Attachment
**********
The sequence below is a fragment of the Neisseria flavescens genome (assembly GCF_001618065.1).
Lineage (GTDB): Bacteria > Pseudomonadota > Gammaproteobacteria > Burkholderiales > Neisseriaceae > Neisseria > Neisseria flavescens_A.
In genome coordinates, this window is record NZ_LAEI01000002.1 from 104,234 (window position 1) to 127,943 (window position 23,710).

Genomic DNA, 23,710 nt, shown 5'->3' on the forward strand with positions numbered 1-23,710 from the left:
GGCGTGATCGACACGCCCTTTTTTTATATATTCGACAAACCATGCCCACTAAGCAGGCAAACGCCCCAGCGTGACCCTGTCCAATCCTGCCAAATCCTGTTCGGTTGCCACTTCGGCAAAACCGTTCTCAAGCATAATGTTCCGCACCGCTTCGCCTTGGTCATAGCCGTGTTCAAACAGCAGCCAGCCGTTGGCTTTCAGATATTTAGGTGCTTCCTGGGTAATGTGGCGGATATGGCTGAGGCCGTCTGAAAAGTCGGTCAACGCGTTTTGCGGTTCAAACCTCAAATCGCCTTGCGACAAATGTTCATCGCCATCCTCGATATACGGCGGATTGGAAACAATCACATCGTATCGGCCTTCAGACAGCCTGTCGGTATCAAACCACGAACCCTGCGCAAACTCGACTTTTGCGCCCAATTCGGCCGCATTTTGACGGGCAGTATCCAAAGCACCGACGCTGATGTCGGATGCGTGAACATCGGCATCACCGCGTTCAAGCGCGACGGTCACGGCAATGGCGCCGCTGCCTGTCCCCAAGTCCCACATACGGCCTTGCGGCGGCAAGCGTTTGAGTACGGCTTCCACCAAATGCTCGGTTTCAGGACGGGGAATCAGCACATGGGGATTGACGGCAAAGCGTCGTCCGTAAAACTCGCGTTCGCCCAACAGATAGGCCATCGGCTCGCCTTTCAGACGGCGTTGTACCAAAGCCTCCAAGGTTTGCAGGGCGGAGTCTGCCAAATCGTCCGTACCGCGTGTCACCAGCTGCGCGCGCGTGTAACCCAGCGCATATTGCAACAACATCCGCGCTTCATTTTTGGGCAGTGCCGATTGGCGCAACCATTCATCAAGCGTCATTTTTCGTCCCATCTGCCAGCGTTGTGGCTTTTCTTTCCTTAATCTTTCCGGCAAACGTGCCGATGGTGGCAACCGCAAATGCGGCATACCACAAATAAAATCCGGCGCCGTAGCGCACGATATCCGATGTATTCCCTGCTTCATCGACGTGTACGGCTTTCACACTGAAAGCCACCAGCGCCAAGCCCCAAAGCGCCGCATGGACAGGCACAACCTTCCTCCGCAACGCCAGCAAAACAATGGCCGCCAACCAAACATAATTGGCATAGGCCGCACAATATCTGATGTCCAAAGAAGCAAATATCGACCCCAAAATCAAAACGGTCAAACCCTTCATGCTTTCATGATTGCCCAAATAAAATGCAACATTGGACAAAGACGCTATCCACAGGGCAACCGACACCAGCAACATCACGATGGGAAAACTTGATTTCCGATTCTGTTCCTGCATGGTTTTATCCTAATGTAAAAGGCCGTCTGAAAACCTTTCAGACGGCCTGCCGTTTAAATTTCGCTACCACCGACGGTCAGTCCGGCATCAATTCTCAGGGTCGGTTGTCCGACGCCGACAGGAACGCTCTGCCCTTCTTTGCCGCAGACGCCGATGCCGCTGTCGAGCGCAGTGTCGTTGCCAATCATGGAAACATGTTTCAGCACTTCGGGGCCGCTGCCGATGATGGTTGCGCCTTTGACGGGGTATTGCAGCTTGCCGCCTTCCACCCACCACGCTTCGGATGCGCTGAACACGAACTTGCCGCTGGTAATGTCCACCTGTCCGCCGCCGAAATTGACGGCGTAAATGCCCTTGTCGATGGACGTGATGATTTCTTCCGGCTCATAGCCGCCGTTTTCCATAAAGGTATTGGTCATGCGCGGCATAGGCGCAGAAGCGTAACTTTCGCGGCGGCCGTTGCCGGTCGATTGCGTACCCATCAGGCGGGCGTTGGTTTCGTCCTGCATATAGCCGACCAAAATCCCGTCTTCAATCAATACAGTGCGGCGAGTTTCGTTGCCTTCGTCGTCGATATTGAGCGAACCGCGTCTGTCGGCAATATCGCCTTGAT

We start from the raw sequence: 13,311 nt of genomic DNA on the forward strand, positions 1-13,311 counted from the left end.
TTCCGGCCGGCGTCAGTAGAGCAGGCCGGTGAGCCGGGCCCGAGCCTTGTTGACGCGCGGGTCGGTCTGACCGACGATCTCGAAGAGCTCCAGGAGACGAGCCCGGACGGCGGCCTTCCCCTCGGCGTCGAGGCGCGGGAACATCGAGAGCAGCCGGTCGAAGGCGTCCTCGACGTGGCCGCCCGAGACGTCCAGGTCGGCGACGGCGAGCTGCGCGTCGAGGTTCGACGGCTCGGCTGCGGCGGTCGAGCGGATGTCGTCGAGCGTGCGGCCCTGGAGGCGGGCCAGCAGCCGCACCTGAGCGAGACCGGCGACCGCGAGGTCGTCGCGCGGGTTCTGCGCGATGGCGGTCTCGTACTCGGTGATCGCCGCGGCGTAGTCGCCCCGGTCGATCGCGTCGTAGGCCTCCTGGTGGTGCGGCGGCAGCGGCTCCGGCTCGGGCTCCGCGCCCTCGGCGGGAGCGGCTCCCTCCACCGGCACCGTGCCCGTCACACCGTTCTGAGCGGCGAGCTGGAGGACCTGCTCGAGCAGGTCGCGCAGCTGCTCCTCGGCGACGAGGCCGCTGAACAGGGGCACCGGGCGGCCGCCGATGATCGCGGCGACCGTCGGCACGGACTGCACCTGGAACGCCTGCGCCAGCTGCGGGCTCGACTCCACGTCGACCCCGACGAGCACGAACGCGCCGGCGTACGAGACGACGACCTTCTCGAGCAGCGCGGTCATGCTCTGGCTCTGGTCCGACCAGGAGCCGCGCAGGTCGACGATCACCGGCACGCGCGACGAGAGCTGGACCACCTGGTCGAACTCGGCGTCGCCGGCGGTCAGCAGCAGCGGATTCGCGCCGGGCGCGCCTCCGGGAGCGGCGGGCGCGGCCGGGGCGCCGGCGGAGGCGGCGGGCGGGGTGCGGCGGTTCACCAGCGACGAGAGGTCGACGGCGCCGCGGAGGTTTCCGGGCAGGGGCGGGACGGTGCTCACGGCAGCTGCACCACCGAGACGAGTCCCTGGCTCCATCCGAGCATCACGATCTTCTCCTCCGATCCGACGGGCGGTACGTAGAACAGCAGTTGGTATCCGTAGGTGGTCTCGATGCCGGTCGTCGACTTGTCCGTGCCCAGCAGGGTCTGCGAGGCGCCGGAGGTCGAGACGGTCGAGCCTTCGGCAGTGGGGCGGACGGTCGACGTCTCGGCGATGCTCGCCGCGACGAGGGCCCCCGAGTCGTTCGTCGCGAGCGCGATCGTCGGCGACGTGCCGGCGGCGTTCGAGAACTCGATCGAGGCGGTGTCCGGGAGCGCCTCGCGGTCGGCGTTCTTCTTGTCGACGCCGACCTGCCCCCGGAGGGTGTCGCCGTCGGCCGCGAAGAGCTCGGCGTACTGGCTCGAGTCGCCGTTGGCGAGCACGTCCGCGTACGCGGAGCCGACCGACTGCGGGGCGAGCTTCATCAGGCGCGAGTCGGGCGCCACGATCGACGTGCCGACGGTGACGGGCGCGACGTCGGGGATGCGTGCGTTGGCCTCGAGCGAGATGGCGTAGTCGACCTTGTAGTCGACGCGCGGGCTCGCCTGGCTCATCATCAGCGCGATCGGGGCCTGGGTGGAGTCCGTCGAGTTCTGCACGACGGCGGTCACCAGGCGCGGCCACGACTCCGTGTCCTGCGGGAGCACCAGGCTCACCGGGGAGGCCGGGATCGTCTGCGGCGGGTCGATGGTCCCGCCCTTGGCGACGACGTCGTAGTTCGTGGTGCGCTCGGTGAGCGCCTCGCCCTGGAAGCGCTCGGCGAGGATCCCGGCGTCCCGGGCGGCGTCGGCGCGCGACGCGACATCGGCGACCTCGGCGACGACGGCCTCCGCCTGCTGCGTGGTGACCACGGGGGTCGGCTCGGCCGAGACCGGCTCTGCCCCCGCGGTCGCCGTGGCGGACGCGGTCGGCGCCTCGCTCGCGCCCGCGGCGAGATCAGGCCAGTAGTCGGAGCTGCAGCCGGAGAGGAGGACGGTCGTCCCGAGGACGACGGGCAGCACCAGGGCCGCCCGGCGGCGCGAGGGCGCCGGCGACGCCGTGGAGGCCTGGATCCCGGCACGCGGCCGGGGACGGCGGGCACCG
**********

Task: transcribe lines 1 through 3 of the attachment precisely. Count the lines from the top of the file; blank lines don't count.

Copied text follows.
The sequence below is a fragment of the Neisseria flavescens genome (assembly GCF_001618065.1).
Lineage (GTDB): Bacteria > Pseudomonadota > Gammaproteobacteria > Burkholderiales > Neisseriaceae > Neisseria > Neisseria flavescens_A.
In genome coordinates, this window is record NZ_LAEI01000002.1 from 104,234 (window position 1) to 127,943 (window position 23,710).